Friday, February 13, 2015

Joanne Mattera

"I refer to my painting as lush minimalism."

Installation grid of 18 paintings from the Silk Road series, each encaustic on panel, 12 x 12 inches

About the Work

My painting is materially succulent and compositionally reductive. I refer to it only partly tongue-in-cheek as “lush minimalism.” Each painting in the ongoing Silk Road series is a small color field achieved by layers of translucent wax paint applied at right angles, which I may allow to form ridges and slubs in the final layers. The series, which I began in 2005, was inspired by the  shimmery quality of iridescent silk, hence the title, but quickly evolved into a more broadly ranging exploration of color and light—a sweet irony in that I’m using the most material of paints to express the most transcendent of phenomena. The artist and essayist Chris Ashley has described my work this way: “While the light is a thing that draws us in, it’s the way this light is held in the wax, and the way we look below the surface and into the depth of this light-filled wax, that slows down our looking just a beat to a more present presence, one that is slow enough for us to see light passing.”

Silk Road 243, 2015

Silk Road 241, 2015
Paintings courtesy of Schoolhouse Gallery, Provincetown

Reflecting on Cape Cod

I’ve been a visitor to the Cape for as long as I can remember, first as a child in the summer with my family, and then as an adult when it has beckoned year round. When I came out as a lesbian at 21, I made a beeline for Provincetown. Oh, the joy to see others like me! What sweet freedom to walk arm and arm with a girlfriend, to flirt, to go swimming, to be me without judgment or fear of being outed. The memories from that time are almost dreamlike, not just because they are wrapped in the lightness of youth, but because the great burden of secrecy one carried then was left behind, if only for a week or two.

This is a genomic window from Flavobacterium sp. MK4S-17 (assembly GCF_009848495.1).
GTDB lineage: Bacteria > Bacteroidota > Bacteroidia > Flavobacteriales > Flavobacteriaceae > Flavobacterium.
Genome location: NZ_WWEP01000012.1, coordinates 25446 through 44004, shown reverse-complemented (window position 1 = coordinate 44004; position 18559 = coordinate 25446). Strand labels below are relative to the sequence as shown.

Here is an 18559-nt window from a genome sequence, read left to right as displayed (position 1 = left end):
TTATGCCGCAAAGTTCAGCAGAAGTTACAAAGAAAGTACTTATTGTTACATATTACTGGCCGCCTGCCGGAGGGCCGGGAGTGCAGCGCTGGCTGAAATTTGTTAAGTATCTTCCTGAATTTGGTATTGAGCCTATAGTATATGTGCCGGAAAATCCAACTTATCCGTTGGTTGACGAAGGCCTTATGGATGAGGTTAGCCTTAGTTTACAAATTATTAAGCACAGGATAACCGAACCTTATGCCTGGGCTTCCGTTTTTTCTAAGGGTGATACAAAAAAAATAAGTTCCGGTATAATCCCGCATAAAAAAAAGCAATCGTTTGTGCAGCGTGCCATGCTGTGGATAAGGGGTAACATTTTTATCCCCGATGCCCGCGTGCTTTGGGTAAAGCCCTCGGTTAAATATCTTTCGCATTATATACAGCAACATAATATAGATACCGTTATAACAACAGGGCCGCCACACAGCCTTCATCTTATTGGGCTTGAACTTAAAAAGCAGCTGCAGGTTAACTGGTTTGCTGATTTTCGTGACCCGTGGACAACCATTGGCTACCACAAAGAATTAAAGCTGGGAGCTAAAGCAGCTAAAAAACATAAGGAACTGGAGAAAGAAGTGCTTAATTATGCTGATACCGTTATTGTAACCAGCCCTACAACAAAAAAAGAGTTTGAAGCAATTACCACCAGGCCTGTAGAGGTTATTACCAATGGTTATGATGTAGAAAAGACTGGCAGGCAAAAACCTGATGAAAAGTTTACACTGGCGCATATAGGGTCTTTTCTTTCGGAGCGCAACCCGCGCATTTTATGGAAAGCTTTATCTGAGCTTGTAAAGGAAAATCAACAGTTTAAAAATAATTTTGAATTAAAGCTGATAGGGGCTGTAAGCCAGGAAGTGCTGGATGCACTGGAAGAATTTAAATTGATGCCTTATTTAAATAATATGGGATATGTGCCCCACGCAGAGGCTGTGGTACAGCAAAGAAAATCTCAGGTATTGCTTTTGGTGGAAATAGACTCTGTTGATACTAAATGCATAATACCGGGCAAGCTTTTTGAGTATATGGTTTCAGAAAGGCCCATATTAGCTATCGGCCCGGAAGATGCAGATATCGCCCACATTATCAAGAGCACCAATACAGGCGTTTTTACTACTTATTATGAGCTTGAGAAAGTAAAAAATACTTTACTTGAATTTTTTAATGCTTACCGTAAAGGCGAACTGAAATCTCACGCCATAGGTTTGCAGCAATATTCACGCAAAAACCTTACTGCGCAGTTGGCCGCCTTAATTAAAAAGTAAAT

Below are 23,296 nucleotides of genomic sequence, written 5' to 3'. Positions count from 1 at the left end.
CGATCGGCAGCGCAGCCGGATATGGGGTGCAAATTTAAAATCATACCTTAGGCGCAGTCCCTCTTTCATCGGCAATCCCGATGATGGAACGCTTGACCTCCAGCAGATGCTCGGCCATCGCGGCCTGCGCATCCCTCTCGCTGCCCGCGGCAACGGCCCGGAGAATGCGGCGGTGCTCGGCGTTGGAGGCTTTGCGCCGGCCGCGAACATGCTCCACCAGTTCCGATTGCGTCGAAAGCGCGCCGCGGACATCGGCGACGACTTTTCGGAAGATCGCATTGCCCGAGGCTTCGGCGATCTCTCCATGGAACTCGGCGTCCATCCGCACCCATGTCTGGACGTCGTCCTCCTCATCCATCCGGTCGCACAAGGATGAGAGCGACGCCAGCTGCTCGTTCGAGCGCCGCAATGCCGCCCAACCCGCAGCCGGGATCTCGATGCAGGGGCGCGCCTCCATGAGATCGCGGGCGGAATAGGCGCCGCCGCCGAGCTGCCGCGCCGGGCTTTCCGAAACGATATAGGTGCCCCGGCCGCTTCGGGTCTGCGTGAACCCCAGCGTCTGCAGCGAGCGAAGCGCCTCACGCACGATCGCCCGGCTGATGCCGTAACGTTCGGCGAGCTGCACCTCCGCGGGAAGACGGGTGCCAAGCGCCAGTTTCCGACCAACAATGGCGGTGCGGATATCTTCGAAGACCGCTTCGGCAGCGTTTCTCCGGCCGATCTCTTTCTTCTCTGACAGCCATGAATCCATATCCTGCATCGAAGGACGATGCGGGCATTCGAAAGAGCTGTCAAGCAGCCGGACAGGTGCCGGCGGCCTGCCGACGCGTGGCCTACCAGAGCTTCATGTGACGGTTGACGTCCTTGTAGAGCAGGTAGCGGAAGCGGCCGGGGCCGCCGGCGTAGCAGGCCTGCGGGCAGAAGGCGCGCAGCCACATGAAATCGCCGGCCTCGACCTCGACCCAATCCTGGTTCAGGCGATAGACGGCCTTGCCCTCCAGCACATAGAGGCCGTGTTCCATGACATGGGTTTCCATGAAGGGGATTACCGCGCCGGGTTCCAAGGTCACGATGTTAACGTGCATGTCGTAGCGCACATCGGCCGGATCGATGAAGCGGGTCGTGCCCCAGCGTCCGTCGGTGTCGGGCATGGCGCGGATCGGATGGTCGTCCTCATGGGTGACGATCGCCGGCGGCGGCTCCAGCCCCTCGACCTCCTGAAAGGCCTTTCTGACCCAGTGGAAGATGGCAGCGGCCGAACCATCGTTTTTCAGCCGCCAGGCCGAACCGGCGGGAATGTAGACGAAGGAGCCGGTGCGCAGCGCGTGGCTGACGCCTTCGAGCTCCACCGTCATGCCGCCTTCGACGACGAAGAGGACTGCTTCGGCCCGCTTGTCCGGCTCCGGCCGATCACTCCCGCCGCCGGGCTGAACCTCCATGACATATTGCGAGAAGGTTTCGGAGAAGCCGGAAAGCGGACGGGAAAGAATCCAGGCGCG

After 9/11, when from my rooftop on West 21st Street I saw the Twin Towers fall, it was solace to round the bend of 6A and see the Pilgrim Monument rising up where it had always been and to realign with the primordial rhythms of ebb and flow. 

Even as things have changed, largely now for the better, painting has been a constant in my life—40 years and counting. Five years ago I brought the International Encaustic Conference, which I founded and direct, to Provincetown, in co-production with Cherie Mittenthal and Truro Center for the Arts at Castle Hill. The event attracts 250 painters, printmakers and sculptors from as far away as New Zealand, Scandinavia and South America, and they are as smitten with that almost 360-degree meeting of sky and ocean, and the incredible clear light, as I have been all these years. I am back over the bridge regularly, a drive I never tire of making. And you'd think I'd be jaded by now, but I still experience a little heart flutter when I round the bend on 6A and see the Monument and the tip of the Cape stretching out around that magnificent Bay.

Silk Road 221, 2014

Silk Road 222, 2014

Silk Road 244, 2015
Courtesy of Schoolhouse Gallery, Provincetown

Silk Road 188, 2014
Courtesy of Arden Gallery, Boston